Lidl’s first container ship enters service

Lidl’s first container ship

Now that MS Wiking has entered service, Lidl’s container shipping line has become a reality. Operated by the German shipping company Tailwind Shipping Lines, which was founded by the supermarket chain, the ship left China on 18 July and recently docked at the Port of Rotterdam.

Lidl decided to set up its own container shipping company in order to reduce its dependence on external logistics services. The creation of Tailwind Shipping Lines also means that the grocery retailer can avoid some of the current problems in container shipping, such as delays and high transport prices.

Besides sea freight and air freight, the scope of the newly formed company also includes the transportation, packing and storage of goods. However, as the name suggests, the primary focus is on container shipping and related services.

Guaranteed sailings

Tailwind has initially launched the new container shipping line between three ports in China and three European ports: in Koper (Slovenia), Barcelona (Spain) and Rotterdam (the Netherlands). The company is targeting a limited number of customers with steady, solid cargo flows between Europe and China, and is offering them a guaranteed sailing option.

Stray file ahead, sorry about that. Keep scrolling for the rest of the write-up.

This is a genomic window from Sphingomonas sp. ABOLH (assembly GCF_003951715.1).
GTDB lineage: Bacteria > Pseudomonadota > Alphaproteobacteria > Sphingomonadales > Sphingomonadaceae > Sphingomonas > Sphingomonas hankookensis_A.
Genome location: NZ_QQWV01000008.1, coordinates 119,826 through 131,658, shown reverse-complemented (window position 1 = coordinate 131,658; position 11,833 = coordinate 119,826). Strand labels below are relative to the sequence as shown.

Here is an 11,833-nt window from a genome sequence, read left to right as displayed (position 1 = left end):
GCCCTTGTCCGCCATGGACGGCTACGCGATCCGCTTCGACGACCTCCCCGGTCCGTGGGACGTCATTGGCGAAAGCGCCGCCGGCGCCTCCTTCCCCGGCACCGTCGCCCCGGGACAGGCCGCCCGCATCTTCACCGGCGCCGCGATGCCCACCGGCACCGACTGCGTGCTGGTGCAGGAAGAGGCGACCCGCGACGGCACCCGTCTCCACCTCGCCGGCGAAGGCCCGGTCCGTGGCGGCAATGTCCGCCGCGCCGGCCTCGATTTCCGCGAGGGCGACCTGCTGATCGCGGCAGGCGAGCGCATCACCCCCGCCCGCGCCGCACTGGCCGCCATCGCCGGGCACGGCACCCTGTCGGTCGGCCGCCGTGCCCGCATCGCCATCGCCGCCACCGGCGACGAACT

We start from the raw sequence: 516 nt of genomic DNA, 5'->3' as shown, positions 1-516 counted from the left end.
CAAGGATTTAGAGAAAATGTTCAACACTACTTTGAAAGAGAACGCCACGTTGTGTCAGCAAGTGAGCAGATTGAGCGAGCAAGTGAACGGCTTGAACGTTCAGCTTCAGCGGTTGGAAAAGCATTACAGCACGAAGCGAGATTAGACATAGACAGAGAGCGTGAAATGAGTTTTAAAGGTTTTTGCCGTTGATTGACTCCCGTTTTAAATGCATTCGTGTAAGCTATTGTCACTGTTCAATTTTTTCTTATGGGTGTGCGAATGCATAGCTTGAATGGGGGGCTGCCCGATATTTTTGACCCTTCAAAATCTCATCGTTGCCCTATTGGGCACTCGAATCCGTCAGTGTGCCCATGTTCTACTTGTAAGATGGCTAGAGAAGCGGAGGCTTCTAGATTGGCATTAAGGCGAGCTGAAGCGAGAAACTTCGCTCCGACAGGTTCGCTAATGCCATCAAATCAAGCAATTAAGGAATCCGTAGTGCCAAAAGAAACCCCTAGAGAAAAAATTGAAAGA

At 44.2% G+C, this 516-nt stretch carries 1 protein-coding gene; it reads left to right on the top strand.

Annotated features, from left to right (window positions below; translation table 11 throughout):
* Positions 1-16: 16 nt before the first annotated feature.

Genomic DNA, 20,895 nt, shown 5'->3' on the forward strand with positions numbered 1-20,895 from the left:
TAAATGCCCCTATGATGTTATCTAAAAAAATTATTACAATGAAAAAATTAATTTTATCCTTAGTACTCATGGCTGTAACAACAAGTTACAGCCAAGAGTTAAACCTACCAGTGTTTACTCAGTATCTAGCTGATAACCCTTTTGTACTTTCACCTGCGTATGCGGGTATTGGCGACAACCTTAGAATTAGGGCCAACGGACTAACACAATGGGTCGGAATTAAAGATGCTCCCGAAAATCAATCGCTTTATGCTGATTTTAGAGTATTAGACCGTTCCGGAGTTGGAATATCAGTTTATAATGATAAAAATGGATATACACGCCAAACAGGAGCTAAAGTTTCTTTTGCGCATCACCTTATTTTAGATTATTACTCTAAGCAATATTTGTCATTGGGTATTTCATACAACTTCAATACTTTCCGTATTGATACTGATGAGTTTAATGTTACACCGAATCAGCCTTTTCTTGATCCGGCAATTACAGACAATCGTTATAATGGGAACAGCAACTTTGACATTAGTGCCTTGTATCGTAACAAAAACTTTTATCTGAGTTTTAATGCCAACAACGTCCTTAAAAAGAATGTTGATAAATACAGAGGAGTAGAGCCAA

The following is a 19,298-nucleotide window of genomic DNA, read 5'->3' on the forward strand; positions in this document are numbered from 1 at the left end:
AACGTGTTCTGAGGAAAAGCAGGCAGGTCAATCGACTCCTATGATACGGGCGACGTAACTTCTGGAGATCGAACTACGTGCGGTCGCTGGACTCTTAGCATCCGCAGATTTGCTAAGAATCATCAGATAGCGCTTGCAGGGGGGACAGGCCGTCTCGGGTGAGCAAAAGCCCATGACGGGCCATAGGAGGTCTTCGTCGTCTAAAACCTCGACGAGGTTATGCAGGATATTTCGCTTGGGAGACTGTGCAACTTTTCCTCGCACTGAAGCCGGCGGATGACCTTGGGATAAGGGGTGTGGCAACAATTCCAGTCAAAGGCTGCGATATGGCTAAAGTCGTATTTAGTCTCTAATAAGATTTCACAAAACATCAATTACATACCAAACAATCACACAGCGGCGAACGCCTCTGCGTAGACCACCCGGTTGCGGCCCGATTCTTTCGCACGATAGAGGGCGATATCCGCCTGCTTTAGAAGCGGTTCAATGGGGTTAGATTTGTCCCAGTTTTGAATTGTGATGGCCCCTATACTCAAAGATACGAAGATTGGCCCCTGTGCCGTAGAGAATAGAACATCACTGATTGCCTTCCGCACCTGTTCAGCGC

According to Jan Grossbruchhaus, Trade Manager at Tailwind, many shipments to Europe from China and Asia have suffered several months of delays in recent years. As a result, retail stores were left waiting for products, and manufacturers were forced to adjust their production schedules due to raw material shortages.

Euro Nordic

Euro Nordic acts as the general agent for Tailwind Shipping Lines in the Netherlands. It is a well-established shipping and liner service agent for the Dutch and Belgian seaports. In addition, Euro Nordic is active as an all-round logistics service provider and has specialized in total logistics concepts for various markets.

Kees Groeneveld, CEO of Euro Nordic, is delighted that Tailwind chose his company. “Tailwind is a dedicated niche carrier and that’s a perfect fit with Euro Nordic’s philosophy. A niche player is less interested in big volumes, and prioritizes solid reliability and added value for customers instead.”

Alternative for rail freight

The new liner service operates four vessels, each with a capacity of 5,000 TEU. The service docks at a European port every 16 days. The transit time between the last port in China (Da Chang Bay) and the first port in Europe (Koper) is just 18 days, making the service an interesting alternative to rail freight between China and Europe. The transit time for export cargo from Rotterdam to China is 28 days.